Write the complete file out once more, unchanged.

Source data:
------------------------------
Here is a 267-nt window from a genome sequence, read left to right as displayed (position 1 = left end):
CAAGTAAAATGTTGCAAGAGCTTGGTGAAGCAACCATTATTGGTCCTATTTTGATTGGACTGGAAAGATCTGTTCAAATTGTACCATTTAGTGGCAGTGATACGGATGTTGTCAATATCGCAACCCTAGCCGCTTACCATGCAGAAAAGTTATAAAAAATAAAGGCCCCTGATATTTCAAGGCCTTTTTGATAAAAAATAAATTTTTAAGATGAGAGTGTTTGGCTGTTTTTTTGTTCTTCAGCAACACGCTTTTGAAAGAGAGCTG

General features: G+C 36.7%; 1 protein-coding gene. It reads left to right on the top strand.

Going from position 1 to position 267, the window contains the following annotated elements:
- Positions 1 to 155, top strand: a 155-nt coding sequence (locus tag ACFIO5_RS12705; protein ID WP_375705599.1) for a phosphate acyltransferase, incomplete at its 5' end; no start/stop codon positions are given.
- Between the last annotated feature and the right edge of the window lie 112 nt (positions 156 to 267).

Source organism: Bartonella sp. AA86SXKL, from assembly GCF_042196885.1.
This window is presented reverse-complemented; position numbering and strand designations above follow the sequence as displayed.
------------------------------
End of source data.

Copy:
Here is a 267-nt window from a genome sequence, read left to right as displayed (position 1 = left end):
CAAGTAAAATGTTGCAAGAGCTTGGTGAAGCAACCATTATTGGTCCTATTTTGATTGGACTGGAAAGATCTGTTCAAATTGTACCATTTAGTGGCAGTGATACGGATGTTGTCAATATCGCAACCCTAGCCGCTTACCATGCAGAAAAGTTATAAAAAATAAAGGCCCCTGATATTTCAAGGCCTTTTTGATAAAAAATAAATTTTTAAGATGAGAGTGTTTGGCTGTTTTTTTGTTCTTCAGCAACACGCTTTTGAAAGAGAGCTG

General features: G+C 36.7%; 1 protein-coding gene. It reads left to right on the top strand.

Going from position 1 to position 267, the window contains the following annotated elements:
- Positions 1 to 155, top strand: a 155-nt coding sequence (locus tag ACFIO5_RS12705; protein ID WP_375705599.1) for a phosphate acyltransferase, incomplete at its 5' end; no start/stop codon positions are given.
- Between the last annotated feature and the right edge of the window lie 112 nt (positions 156 to 267).

Source organism: Bartonella sp. AA86SXKL, from assembly GCF_042196885.1.
This window is presented reverse-complemented; position numbering and strand designations above follow the sequence as displayed.